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A recent report indicates that I Q scores have been in decline among those who were born since 1975 at a rate of seven points per generation. For the most part the sons are scoring less then their fathers.

The decline in newspaper reading seems to parallel the decline in IQ scores. With the loss of so many easily accessible newspapers to read, reading/writing skills have atrophied, and so has the development of the skills the IQ tests are meant to measure. If you cannot read well your IQ scores will reflect the deficiency.

IQ testing does not measure one’s ability to learn but rather what one has learned over their life time. You do not learn in a vacuum. Scores of 100-105 points are average and those who score 120-130 are judged Superior.

Immigrant teenaged children who come to Canada whose first language is not French or English may have lower IQ scores. Too often they are advised to take the College Level curriculum even though they have the innate ability to enroll in the University Level courses.

In the past people were inclined to gather their information from newspapers/ books. For males in particular the sport pages were the best way to read about their favourite teams/ scores/ players.

This good habit has all but vanished over the past 40 years. Very few teenaged males to-day turn to the newspapers to keep up with the sports news of the day.

The decline in the number of print newspapers/books hurts us all. Reading skills have been maintained by the copy editors to help us to spell; they use proper grammar/punctuation so we can better communicate with each other.

University level English is the only mandatory grade 12 credit to be accepted into the first year of university. University students have to pass the mandatory English proficiency tests to be able to complete their requirements for their degree programs.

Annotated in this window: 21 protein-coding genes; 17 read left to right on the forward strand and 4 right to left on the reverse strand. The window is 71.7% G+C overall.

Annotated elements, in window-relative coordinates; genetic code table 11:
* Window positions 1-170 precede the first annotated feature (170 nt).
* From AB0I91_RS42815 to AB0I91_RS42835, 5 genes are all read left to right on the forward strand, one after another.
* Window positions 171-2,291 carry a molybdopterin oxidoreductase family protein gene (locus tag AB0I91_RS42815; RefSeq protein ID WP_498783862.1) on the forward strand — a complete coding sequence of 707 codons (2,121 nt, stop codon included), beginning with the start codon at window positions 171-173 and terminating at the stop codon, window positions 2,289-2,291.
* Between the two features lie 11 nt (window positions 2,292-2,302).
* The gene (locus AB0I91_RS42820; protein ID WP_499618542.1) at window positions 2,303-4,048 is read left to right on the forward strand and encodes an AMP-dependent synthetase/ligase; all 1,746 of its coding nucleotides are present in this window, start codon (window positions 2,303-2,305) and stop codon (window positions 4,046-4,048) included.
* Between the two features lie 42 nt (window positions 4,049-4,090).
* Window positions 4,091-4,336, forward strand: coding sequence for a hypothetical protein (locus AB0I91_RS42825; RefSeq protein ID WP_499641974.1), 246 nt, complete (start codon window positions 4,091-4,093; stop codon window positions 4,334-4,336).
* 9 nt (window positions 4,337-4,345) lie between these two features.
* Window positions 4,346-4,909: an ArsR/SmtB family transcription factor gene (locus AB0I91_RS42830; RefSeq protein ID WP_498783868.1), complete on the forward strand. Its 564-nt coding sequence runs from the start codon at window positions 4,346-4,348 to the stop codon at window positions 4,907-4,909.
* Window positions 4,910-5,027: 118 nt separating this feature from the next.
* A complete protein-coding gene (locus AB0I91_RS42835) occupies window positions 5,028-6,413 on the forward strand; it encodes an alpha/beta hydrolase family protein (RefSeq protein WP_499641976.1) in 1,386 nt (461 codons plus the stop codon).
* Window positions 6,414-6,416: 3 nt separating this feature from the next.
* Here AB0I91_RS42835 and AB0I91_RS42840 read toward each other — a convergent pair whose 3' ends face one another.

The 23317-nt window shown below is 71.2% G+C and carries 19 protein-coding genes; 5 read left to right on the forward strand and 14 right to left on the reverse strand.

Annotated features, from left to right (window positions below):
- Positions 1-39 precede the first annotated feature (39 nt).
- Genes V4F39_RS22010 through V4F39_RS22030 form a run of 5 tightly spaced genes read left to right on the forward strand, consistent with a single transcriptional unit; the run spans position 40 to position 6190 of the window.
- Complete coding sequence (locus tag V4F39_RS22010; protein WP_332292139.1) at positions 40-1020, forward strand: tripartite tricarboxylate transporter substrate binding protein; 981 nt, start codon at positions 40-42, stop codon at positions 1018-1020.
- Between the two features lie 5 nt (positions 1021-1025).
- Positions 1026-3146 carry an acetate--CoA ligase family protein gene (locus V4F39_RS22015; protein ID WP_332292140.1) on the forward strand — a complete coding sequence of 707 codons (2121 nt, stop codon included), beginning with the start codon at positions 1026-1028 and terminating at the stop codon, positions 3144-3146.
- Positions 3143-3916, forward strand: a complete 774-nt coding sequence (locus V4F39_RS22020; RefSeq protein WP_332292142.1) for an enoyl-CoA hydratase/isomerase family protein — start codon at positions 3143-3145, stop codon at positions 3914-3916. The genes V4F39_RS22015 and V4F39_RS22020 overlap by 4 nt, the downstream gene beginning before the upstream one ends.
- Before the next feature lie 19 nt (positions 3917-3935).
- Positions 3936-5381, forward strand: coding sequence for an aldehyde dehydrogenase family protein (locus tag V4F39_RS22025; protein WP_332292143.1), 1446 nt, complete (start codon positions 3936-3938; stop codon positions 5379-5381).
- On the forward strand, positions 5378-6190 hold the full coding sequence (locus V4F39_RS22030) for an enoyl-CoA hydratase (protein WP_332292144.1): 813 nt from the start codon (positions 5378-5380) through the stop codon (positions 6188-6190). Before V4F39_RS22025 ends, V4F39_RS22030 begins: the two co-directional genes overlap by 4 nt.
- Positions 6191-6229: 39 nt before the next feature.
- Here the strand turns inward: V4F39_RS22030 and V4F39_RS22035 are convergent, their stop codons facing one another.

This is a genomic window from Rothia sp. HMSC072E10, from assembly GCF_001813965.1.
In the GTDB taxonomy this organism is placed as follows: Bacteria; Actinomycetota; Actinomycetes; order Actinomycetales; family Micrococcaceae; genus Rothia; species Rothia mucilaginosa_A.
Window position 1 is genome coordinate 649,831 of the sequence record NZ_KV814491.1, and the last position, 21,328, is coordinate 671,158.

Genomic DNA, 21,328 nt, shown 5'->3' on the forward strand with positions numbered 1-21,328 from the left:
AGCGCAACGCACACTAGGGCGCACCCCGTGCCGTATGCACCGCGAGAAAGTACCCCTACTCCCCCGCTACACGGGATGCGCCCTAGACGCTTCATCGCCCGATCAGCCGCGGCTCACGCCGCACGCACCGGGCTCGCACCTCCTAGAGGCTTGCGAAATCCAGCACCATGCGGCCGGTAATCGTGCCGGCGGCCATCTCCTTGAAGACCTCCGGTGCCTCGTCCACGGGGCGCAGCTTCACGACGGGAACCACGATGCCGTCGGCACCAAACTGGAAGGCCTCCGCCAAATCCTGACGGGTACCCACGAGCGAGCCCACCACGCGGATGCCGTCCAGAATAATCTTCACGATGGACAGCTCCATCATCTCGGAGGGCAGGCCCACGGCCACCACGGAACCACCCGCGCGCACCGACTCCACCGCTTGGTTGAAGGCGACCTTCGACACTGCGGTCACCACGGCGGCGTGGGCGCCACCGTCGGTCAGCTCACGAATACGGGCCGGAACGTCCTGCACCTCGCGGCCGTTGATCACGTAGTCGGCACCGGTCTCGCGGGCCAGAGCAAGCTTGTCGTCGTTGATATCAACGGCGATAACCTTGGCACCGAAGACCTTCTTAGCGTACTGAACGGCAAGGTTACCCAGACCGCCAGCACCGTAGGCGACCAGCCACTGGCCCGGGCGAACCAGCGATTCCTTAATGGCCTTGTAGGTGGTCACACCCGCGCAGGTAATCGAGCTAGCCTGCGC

We are at a cross roads with present day technology where young people have not learned to read or write well. They are connected to each other by simple text messaging of 100 characters or less. Hw r u doin is translated from: How are you doing? Emosis are the new technology symbols to express smiling faces or sad moods instead of the written word.

Our elementary grade children are no longer taught to use cursor writing skills to send along their birthday cards to their friends. They instead rely on computer mail messaging. Last week I counseled "Lewis", a 20 year old young man, who was unable to take notes of our session. In grade three he was able to read and write but sadly over the years he has lost the desire/ ability.

Questions. Is technology robbing our youth of the essential skills that are needed no matter which technology they use? How do we replace those skill once they have been lost?

Every time you read about another newspaper’s sad demise (closing) we have lost another pillar of learning in our social network. I have subscriptions to three newspapers that I thoroughly enjoy reading every day.

It is my sincere hope that, you the readers of the Singpost, inform your friends and neighbours of the treasure in our midst of our community newspaper.

Len Lesser is an education/career counsellor in Dorchester, Ont.

Len Lesser

Len Lesser posts a report every week

You can email Len at lenlesser@hotmail.com